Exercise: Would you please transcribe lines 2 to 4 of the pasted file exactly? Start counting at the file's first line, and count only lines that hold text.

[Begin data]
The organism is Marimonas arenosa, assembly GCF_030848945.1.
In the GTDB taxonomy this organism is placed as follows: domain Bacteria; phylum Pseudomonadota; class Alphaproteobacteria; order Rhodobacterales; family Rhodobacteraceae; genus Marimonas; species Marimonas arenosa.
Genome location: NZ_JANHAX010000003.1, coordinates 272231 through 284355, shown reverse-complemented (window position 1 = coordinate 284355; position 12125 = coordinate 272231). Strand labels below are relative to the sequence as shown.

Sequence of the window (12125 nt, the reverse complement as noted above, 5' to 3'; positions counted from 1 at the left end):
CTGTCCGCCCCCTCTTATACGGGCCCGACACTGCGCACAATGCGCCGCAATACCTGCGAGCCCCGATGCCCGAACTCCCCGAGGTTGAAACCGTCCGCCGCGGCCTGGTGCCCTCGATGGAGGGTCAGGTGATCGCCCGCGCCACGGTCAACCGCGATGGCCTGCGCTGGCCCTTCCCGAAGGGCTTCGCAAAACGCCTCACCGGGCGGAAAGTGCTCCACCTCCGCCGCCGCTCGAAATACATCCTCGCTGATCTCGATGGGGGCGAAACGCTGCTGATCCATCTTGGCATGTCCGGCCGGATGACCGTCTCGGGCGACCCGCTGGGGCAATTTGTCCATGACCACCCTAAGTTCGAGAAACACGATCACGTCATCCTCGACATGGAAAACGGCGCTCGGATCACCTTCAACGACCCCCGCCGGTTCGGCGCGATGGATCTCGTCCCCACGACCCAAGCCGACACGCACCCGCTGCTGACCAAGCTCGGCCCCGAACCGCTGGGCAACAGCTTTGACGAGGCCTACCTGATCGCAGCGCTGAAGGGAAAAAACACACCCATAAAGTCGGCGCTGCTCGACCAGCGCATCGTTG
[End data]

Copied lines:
In the GTDB taxonomy this organism is placed as follows: domain Bacteria; phylum Pseudomonadota; class Alphaproteobacteria; order Rhodobacterales; family Rhodobacteraceae; genus Marimonas; species Marimonas arenosa.
Genome location: NZ_JANHAX010000003.1, coordinates 272231 through 284355, shown reverse-complemented (window position 1 = coordinate 284355; position 12125 = coordinate 272231). Strand labels below are relative to the sequence as shown.

Sequence of the window (12125 nt, the reverse complement as noted above, 5' to 3'; positions counted from 1 at the left end):